It is key to the success of this programme that the sheets and records are not used as weapons, they are simply a method of recording what has happened, leading to the behaviour itself and the outcome, preferably agreed with the child.
“If you carry on, I’ll give you a pink sheet or record” may possibly elicit a less than favourable response from the students and then an escalation of the conflict usually occurs. All the sheets or records have a space to write down what action is taken as a response. This should be the target outcome of the discussion with the student.
“If you continue to do that, I may need to speak to you after this session – is that what you want to do?” Here the student is being given a choice. Hopefully, in most cases, the student will make a good choice. If they do not, carry through the process after the lesson has ended and 1-1, not in public view. After resolving the issue, complete the appropriate sheets or records and fill it in with the student and explain why it is being done
Normally this results in a neutral response to the sheets or records as it is seen as a facilitator and recording mechanism, not a punishment.
Anonymity and seclusion is very important in closing the issues and moving on as others may waft the fires and want to see more action
Using a technology-based approach
For many schools, using technology to track and report back on behaviours, trends and group progress is a key area. There are a number of ways of doing this; some schools have developed their own SIMS modules which will allow the recording to be done instantly and any reports to be generated from within the school. Many will also be selling these on as a commercial product, so there should be no need to develop your own SIMS package.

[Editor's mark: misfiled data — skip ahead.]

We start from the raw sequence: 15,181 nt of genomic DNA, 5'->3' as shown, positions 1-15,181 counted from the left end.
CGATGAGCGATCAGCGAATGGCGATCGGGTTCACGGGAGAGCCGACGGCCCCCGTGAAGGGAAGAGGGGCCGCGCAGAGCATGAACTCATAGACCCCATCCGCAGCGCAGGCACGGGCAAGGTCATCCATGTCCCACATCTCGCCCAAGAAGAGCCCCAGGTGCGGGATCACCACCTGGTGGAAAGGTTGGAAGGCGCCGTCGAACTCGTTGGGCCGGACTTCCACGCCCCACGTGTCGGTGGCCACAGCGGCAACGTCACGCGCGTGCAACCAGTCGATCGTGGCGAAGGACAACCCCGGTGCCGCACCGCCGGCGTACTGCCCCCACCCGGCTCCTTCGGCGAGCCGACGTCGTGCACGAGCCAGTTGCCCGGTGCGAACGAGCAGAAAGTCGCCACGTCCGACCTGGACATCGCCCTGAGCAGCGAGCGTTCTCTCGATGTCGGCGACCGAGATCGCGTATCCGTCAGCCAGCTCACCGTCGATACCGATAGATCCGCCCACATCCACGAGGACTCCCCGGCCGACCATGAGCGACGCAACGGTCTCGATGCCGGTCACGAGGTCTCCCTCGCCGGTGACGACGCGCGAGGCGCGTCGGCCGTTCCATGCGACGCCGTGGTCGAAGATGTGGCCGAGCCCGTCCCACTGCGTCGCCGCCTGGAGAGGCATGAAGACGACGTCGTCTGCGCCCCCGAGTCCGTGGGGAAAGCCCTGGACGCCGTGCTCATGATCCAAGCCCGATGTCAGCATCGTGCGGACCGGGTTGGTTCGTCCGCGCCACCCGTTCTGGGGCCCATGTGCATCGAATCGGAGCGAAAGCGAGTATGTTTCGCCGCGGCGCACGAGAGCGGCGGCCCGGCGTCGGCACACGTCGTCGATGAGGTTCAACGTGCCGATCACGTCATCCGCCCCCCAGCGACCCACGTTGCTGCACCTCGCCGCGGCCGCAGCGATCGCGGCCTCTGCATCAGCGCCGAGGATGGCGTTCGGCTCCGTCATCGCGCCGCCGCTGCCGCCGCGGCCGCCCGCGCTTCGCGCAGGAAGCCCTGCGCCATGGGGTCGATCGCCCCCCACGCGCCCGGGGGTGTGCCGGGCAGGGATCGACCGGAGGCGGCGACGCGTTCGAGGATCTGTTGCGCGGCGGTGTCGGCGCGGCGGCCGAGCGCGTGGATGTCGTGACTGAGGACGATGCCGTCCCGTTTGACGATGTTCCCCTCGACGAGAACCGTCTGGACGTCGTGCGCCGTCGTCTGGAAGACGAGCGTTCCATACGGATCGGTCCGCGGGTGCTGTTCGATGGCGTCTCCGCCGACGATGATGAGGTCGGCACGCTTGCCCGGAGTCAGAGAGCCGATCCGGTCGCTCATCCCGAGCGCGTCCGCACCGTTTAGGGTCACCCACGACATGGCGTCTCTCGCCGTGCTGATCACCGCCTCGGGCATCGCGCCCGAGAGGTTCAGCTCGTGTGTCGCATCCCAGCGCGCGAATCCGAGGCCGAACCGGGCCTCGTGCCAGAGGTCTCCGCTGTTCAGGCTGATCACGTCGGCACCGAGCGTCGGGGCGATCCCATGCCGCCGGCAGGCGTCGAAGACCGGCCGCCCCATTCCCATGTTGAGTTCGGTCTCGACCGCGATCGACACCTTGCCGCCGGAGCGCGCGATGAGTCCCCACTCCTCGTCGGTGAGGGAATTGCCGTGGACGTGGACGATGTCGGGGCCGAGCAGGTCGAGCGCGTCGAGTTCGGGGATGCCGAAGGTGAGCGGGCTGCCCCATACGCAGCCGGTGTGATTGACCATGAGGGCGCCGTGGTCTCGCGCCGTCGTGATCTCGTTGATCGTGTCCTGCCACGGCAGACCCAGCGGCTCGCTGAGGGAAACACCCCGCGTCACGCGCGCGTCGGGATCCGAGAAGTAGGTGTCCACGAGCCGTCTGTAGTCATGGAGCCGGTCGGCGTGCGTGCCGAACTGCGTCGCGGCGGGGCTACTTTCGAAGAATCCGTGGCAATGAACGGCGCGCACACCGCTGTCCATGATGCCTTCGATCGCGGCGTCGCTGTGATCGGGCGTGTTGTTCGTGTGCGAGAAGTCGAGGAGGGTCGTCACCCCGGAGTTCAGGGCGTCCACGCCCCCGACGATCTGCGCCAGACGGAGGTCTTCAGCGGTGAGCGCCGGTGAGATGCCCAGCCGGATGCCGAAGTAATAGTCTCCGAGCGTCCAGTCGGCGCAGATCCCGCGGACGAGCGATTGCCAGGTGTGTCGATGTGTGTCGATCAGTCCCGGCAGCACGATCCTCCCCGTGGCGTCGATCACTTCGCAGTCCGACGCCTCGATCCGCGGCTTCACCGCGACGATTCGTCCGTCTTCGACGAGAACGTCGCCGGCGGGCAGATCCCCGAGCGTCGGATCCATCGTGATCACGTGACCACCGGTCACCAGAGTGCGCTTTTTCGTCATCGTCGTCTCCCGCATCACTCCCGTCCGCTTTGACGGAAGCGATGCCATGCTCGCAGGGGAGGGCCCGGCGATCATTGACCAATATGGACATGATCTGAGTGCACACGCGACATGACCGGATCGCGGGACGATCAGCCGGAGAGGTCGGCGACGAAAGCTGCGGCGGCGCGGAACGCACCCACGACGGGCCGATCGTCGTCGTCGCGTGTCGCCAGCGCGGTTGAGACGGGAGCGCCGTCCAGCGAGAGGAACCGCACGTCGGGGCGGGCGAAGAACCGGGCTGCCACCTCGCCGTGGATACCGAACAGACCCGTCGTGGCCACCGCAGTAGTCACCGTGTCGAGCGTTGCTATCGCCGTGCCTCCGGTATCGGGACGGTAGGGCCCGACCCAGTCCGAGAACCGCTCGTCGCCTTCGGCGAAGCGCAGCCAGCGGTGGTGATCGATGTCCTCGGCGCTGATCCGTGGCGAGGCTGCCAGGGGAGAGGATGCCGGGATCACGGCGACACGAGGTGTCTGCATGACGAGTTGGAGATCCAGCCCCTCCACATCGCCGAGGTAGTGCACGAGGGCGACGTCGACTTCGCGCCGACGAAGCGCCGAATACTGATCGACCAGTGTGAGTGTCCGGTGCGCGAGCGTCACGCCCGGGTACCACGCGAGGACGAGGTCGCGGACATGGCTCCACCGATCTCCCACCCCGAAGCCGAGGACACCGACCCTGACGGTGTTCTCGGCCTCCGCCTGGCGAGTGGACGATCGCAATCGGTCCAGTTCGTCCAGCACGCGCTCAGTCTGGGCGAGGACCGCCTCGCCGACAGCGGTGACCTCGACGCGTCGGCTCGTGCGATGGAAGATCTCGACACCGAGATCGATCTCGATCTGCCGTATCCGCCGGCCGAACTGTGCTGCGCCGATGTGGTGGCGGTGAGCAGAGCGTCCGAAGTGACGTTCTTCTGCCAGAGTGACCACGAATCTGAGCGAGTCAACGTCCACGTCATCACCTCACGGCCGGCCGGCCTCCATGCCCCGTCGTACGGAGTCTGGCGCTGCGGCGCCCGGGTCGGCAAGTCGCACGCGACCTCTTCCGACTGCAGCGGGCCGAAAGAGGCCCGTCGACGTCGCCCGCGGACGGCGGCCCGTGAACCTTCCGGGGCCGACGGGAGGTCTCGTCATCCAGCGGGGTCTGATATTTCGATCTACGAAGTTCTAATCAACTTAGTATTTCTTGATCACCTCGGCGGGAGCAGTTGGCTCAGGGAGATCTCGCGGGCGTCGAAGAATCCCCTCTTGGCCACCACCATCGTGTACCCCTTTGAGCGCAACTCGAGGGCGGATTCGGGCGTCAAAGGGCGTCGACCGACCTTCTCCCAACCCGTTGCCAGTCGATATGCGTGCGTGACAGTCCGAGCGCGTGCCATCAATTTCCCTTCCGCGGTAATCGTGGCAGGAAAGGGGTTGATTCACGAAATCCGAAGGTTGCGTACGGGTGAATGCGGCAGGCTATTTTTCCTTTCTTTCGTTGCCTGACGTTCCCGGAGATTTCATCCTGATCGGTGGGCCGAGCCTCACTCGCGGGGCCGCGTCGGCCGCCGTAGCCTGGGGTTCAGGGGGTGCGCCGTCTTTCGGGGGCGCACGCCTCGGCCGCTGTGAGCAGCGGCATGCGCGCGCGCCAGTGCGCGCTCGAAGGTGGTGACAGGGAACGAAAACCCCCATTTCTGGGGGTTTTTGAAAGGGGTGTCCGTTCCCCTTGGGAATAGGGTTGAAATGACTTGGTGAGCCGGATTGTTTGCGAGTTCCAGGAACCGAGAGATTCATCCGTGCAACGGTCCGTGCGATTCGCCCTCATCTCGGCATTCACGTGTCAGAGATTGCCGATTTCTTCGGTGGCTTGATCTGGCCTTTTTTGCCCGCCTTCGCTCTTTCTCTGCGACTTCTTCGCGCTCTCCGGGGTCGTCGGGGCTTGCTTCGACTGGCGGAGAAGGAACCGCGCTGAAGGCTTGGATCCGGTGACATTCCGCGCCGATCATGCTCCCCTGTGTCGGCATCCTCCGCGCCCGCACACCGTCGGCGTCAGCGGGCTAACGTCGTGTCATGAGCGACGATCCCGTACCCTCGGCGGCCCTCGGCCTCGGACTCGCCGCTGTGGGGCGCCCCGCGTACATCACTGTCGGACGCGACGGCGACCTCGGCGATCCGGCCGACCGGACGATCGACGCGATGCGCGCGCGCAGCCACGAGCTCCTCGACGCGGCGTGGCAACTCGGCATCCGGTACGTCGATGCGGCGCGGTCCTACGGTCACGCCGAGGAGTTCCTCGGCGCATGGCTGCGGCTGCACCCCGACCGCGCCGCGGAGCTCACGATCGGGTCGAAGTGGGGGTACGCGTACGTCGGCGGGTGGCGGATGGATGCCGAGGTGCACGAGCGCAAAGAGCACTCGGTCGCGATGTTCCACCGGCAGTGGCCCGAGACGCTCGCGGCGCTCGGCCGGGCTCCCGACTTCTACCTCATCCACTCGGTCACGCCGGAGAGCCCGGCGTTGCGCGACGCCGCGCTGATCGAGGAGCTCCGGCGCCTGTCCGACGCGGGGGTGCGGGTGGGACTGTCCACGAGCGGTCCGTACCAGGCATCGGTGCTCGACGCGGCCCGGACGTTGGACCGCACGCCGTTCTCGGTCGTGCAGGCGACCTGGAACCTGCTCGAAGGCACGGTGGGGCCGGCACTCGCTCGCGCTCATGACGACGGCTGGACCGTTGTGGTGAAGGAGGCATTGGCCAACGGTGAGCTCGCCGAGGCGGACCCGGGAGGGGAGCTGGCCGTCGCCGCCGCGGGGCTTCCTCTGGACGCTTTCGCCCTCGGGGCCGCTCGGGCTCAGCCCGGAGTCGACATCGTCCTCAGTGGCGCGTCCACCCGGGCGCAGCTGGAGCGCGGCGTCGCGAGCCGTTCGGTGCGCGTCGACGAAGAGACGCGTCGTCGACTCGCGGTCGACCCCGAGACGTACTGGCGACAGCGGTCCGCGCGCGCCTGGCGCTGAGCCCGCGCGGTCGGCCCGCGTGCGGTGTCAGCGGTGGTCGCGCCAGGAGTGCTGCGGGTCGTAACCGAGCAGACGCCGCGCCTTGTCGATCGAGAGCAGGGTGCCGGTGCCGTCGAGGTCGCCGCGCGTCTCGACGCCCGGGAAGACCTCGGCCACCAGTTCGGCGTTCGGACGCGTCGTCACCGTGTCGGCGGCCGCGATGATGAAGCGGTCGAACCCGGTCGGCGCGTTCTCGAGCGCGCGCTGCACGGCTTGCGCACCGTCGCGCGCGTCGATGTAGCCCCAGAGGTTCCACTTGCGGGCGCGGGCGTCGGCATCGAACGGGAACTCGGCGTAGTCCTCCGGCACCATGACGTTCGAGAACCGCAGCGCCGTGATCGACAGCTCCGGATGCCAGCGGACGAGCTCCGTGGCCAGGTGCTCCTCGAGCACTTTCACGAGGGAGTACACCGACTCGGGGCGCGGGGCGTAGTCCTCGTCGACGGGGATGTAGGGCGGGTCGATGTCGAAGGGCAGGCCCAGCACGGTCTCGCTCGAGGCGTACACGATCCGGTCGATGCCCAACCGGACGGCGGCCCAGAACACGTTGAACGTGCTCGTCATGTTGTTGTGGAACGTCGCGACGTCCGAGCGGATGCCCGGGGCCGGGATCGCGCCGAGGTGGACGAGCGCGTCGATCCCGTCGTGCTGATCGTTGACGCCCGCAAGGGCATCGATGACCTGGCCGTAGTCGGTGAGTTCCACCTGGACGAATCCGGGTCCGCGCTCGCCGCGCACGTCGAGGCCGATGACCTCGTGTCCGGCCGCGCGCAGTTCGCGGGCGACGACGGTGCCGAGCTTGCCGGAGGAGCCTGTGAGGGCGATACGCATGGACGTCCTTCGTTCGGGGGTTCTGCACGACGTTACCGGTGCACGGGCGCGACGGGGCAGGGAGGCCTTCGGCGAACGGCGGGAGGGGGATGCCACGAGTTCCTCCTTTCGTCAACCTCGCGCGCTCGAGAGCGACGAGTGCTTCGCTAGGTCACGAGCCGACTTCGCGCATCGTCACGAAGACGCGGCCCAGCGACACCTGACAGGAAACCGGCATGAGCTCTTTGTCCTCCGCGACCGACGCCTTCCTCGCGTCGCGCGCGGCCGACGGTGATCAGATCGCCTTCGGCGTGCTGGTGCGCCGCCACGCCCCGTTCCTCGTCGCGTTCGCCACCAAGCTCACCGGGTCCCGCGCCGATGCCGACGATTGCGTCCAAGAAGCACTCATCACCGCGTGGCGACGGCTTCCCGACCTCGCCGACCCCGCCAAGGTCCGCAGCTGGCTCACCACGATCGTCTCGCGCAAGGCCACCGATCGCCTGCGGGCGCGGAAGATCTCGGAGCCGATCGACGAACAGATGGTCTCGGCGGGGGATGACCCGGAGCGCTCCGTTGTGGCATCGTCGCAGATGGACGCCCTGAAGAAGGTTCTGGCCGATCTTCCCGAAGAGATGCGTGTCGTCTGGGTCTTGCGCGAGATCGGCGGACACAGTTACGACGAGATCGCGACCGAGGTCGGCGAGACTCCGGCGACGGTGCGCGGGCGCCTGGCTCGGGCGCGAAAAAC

There are also commercial programmes, IRIS, Sleuth and more recently, Class Dojo and Pocket Praise apps. These are online systems which allow access from within and outside the school using the internet to access information. In addition, with some developments in the pipeline, some parents may be able to access their child's progress from home.
The levels and suggested actions mentioned below also apply to the ICT method of recording
Some schools may prefer a paper-based programme using behaviour sheets
This is often used in smaller schools and primaries, but is more difficult to interrogate and watch trends for specific issues for targeted students. It also requires collation of sheets during the week.
Managing the negative behaviour sheets or recording is a little more subtle.
The sheets are in three levels, the first two and generally being managed by the class teacher, perhaps with some help from the head of department, the pink level may be similarly managed but needs to be referred to the headteacher or a member of SMT.
The coloured sheets or records are not celebration of a child's notoriety and as such should not be shown to any other students if possible. The further up the levels the behaviours go, the more private the use of the sheets or records needs to be. The sheets or record colours are simply guidance to the member of staff dealing with the student as to some idea of the appropriate level of outcome that may be required